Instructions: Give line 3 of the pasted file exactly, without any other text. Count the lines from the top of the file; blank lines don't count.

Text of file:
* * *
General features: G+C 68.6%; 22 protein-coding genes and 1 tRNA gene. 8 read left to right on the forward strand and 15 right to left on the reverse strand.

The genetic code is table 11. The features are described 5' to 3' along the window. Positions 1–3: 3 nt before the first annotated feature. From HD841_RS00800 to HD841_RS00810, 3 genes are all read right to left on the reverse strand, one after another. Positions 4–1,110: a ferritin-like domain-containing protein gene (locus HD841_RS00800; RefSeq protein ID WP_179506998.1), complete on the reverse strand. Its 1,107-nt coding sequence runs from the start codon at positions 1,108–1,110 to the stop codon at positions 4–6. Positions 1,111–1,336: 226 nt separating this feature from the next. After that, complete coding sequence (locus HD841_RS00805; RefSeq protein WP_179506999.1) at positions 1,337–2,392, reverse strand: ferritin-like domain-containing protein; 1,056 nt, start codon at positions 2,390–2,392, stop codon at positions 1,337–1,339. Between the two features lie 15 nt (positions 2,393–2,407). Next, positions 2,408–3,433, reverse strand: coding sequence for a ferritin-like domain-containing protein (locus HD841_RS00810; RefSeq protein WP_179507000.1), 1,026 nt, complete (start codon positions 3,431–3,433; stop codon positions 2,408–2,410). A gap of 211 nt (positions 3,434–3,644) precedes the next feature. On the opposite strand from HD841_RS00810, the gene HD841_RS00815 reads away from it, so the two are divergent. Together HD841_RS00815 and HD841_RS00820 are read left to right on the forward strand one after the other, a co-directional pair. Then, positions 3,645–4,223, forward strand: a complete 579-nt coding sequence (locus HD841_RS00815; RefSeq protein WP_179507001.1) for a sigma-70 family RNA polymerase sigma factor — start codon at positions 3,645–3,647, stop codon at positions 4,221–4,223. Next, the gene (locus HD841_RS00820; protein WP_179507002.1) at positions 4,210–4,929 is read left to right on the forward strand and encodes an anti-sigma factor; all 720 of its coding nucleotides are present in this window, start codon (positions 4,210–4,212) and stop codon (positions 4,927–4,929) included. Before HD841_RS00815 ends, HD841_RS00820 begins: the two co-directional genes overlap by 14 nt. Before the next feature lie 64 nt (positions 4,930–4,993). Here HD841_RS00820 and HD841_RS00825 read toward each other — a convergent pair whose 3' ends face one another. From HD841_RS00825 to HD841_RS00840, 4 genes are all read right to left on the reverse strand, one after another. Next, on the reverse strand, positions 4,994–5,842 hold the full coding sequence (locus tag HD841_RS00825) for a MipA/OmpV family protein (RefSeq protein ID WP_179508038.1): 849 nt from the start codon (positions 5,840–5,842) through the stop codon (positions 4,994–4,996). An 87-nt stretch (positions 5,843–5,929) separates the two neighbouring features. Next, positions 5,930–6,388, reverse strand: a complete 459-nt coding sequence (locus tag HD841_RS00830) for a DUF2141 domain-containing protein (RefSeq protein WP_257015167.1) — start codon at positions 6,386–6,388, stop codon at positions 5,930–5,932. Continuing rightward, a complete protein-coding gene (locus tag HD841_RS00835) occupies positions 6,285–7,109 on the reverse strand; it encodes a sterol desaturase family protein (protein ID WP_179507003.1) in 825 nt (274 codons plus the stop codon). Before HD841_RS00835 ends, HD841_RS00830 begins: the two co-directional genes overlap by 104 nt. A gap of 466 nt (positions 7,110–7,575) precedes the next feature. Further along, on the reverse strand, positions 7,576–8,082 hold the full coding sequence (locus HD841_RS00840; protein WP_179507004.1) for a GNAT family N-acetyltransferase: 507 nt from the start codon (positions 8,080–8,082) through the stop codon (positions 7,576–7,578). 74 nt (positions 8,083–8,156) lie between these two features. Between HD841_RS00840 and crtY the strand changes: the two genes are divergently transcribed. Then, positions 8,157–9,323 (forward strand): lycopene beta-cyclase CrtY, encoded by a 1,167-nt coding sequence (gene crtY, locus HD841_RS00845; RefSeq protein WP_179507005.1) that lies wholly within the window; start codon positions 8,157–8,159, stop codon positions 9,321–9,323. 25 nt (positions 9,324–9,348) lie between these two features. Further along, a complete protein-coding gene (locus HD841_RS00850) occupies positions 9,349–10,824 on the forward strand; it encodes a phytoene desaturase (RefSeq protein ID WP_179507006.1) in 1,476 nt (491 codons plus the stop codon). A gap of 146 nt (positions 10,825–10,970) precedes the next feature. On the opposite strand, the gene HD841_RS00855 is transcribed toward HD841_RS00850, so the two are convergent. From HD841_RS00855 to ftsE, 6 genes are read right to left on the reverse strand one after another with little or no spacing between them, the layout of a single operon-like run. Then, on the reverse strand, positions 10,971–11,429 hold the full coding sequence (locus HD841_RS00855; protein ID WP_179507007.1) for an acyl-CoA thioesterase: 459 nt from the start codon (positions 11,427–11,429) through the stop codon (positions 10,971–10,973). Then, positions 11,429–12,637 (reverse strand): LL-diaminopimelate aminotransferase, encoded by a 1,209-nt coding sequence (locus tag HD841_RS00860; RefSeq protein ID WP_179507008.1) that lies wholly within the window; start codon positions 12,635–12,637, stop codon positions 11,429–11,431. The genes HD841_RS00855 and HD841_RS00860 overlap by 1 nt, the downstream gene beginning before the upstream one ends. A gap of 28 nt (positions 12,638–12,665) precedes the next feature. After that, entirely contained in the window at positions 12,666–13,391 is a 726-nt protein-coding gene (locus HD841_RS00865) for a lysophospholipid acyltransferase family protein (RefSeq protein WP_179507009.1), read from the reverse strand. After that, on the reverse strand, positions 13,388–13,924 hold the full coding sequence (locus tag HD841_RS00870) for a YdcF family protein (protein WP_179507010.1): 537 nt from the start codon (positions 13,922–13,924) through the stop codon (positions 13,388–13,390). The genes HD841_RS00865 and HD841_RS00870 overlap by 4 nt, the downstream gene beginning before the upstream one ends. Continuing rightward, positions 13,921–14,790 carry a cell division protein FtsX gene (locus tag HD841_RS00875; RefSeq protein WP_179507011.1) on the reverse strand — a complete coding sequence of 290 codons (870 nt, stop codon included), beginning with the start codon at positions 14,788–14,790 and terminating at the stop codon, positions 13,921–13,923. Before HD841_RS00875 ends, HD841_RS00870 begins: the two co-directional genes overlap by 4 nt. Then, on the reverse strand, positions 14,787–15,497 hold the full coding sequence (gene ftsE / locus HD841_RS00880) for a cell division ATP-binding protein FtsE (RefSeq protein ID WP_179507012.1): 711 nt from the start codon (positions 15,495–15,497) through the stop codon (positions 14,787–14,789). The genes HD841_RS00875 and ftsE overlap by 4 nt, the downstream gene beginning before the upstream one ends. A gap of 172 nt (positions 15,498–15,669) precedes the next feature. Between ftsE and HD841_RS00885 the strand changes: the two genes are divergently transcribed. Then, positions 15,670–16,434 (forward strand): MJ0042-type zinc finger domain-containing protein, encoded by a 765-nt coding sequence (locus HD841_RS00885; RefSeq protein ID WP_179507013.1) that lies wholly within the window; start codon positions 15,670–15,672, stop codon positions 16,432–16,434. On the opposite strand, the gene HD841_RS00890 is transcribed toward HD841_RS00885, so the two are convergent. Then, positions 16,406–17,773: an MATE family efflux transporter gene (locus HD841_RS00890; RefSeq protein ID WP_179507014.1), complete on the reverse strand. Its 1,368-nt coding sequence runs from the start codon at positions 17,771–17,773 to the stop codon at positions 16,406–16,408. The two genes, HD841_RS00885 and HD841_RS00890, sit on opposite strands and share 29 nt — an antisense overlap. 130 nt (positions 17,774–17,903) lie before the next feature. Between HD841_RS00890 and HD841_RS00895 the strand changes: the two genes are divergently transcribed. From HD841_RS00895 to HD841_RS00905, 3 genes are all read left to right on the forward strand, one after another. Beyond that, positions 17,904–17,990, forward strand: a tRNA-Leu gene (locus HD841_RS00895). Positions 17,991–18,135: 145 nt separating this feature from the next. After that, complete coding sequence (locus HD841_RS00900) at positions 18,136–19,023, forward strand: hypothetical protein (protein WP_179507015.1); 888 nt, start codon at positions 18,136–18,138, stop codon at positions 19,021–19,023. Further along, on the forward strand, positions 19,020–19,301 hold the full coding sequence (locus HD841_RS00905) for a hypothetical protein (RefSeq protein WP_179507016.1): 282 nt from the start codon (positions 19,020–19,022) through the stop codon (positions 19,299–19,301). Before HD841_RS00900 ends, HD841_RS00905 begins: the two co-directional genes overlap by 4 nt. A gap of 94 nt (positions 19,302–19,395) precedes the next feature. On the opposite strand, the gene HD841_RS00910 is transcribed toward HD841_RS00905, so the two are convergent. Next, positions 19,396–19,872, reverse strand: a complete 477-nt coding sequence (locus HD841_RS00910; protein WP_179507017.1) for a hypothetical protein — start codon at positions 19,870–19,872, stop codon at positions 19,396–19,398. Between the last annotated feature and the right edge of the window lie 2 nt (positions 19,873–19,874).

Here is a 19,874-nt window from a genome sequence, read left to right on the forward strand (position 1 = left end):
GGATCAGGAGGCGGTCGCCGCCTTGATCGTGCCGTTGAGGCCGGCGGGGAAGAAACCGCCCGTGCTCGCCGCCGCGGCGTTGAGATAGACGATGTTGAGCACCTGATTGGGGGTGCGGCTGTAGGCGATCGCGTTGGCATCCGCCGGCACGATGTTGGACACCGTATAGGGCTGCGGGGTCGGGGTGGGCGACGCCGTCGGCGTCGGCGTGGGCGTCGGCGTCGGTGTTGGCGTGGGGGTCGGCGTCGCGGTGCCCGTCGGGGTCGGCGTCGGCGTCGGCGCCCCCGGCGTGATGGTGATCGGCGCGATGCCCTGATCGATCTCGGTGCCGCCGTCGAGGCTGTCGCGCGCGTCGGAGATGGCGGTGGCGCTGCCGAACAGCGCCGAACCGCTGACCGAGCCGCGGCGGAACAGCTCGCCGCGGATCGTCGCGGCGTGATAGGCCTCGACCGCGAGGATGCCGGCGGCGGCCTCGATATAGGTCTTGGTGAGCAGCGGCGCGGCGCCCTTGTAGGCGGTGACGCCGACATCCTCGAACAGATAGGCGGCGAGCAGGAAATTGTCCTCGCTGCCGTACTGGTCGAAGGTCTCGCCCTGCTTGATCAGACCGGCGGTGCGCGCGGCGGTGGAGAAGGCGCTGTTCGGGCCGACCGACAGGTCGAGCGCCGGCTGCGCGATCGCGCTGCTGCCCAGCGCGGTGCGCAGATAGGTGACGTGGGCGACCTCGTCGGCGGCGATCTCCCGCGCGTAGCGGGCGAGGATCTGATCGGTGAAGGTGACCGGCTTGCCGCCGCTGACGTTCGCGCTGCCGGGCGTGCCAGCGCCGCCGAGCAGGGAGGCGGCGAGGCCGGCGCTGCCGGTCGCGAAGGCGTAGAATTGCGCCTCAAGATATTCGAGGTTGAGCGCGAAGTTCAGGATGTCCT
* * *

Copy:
Here is a 19,874-nt window from a genome sequence, read left to right on the forward strand (position 1 = left end):